Digital innovation has been a critical business driver for most organizations, especially over the past 12 months. Now, following a year of high-profile ransomware and other cybersecurity incidents, many organizations are recognizing the exposure this innovation has created. Specifically, new work styles, increasing cloud delivery of applications and support for on- and off-network access has created a host of edges that need to be secured, including the edges of the wide area network such as SD-WAN, edge computing and LAN edge.
However, before acquiring even more security products designed to meet these mounting challenges, many security leaders recognize that complexity is already one of the leading challenges in cybersecurity.
This has led many businesses to reconsider their security strategy. In fact, according to a recent survey by Gartner, 80% of organizations are either currently or planning to consolidate vendors into an integrated solution set that is more manageable and effective. As they exist today, these tools typically work in isolation, keeping information separate between various controls or consoles. This means that security teams are left to manually coordinate events, a task that is often time-consuming and labor-intensive. Threats can fall through the cracks, ultimately going undetected and unresolved.
Value of Extended Detection and Response (XDR)
To stay ahead of today’s advanced threats and address the challenge of cybersecurity complexity, customers must have comprehensive visibility and control across their distributed networks. A major drawback of many security solutions is that their capabilities are often limited in scope, and even those with broad scope lack integration and automation. An emerging security concept being adopted by security teams to help fill this gap is extended detection and response (XDR). XDR is a “unified security incident detection and response platform that automatically collects and correlates data from multiple proprietary security components,” according to Gartner.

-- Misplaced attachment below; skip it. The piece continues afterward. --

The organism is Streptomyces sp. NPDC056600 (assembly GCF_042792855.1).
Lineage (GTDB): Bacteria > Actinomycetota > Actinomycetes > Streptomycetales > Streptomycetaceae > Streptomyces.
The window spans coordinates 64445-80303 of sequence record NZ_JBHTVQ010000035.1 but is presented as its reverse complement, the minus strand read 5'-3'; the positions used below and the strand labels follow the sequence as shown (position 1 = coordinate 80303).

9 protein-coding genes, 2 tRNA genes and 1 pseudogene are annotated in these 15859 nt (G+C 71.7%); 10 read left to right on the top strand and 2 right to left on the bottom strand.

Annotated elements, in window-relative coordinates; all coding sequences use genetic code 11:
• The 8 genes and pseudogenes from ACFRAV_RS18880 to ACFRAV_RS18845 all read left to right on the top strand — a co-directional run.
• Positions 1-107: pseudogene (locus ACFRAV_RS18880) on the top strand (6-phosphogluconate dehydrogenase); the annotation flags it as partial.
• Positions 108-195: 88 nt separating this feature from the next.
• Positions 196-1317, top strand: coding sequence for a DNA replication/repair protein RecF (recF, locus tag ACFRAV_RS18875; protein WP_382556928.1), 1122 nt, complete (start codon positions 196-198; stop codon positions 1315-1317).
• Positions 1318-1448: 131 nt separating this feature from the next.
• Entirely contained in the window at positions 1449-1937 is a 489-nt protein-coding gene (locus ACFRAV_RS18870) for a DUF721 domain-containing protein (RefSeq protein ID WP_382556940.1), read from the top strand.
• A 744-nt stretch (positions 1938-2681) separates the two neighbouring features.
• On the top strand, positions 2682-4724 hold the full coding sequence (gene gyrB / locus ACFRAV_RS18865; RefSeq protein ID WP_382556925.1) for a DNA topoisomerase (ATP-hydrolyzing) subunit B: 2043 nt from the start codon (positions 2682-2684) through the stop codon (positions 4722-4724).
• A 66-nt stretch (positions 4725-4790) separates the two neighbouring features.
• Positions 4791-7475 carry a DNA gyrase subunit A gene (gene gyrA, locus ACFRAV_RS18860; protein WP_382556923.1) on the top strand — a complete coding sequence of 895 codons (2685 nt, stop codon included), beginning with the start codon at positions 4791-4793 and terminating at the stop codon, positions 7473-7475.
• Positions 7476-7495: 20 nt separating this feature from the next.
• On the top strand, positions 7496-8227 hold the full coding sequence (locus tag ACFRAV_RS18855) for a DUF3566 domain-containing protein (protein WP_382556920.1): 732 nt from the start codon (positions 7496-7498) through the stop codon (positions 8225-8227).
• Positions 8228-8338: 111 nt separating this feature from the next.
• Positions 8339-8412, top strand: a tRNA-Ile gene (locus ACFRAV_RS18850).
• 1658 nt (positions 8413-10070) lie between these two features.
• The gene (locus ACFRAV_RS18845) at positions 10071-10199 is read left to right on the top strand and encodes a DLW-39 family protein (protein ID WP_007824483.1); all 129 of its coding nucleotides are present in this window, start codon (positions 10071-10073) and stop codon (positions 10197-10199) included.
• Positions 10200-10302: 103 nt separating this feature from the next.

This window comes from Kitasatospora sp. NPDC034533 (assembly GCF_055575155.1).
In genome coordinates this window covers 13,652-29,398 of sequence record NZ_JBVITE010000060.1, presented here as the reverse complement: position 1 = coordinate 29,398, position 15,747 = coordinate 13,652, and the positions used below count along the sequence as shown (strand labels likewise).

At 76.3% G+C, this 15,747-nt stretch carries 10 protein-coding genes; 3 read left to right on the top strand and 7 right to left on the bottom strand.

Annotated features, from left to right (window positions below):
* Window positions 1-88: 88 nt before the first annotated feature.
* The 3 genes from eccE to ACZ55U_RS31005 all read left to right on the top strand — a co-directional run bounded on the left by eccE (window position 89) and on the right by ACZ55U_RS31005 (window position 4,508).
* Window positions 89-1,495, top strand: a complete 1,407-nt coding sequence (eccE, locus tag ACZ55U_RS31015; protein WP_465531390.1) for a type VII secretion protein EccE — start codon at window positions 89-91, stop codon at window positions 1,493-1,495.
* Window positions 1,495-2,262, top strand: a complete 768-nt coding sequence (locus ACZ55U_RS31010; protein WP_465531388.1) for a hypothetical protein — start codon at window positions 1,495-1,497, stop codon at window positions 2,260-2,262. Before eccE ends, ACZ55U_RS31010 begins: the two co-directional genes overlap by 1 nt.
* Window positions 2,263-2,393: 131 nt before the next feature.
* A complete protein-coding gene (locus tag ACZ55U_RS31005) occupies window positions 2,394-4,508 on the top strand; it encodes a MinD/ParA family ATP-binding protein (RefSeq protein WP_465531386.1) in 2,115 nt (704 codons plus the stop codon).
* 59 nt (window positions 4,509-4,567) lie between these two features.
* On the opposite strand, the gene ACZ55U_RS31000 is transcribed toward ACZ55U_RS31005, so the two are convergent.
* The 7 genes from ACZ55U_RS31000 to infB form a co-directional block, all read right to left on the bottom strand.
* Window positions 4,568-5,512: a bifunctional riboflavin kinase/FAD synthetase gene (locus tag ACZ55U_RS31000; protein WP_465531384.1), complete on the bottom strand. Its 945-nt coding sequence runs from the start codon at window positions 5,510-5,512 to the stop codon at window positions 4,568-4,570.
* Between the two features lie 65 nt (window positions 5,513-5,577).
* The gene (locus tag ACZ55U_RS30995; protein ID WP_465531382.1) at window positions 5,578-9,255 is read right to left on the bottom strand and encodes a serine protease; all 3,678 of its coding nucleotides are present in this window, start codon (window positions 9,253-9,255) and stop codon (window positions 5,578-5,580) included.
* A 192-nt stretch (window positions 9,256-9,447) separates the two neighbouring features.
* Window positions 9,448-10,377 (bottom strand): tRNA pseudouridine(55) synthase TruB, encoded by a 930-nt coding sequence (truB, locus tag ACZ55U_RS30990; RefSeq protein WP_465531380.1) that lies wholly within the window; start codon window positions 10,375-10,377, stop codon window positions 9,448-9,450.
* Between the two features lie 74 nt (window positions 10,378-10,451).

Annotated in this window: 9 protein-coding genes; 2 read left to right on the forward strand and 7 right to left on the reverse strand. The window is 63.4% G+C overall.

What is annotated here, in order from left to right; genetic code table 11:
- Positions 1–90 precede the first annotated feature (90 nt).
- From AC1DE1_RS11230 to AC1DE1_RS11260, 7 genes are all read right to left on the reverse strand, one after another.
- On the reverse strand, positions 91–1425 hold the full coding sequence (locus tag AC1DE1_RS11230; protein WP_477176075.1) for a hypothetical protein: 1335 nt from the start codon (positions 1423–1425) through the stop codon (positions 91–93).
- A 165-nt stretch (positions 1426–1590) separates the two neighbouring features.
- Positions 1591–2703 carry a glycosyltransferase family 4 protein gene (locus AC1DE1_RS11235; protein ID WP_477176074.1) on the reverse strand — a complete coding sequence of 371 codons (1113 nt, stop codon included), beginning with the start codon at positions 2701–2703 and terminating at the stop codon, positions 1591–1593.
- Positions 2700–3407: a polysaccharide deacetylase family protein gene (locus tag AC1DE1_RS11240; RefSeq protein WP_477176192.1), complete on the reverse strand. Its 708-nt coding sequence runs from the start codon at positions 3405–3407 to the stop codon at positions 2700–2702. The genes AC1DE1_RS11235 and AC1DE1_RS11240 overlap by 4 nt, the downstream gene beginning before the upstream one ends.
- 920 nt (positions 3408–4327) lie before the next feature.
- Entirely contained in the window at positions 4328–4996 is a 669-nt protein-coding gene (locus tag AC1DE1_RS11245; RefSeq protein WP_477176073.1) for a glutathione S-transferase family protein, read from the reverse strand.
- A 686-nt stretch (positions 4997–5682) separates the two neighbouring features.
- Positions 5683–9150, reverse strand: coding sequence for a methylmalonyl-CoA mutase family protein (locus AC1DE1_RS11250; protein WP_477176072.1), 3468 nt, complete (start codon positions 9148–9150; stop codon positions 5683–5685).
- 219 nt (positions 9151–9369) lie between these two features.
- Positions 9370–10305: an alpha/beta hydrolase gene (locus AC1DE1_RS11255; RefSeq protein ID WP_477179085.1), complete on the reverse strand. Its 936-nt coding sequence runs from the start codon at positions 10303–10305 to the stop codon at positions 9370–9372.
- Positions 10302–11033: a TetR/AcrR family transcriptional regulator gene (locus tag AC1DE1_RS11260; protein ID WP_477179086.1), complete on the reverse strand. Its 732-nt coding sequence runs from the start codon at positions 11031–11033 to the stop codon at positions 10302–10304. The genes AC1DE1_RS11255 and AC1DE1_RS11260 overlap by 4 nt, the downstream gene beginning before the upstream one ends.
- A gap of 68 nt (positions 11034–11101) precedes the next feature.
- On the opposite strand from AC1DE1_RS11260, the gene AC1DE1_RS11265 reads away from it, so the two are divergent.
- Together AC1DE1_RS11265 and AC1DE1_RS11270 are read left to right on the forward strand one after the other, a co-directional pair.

For partners, XDR solutions create an opportunity to offer customers a differentiated approach to what have been traditionally independent security categories – network security, endpoint security, email security and cloud security. Through a consolidating principle such as XDR, individual security solutions can see, share and analyze data, which helps teams more easily detect threats and guide a coordinated response that spans the entire attack surface.
Why Most XDR Solutions Fall Short
Extended detection and response presents an opportunity to combine multiple product solutions into an integrated system that focuses on detecting, investigating and responding to evolving threats. There are three challenges in accomplishing this.
The first challenge for many vendors is that their solutions fail to cover the entire attack surface, covering one or a few different attack vectors such as endpoint, cloud, email or network individually. The value in XDR lies in its ability to combine multiple solutions.
Another challenge is that though vendors may offer a full range of security products and solutions, those components may have been acquired individually over time and are loosely integrated. As a result, it’s a heavy lift to normalize and correlate security information from the components, which leaves little development resources for higher-value analytics and automation. Rather than providing a cohesive system in such situations, XDR instead loosely compensates for the platform’s inability to interoperate.
Investigation is the third challenge organizations typically face when choosing an XDR solution. If an XDR solution only focuses on detection and response, it leaves investigation on the shoulders of security analysts. An effective solution should autonomously perform a thorough investigation to determine a threat’s validity, nature and scope, freeing cybersecurity professionals up for higher-priority initiatives.
Key Considerations When Choosing an XDR Solution
Three key considerations to keep in mind are …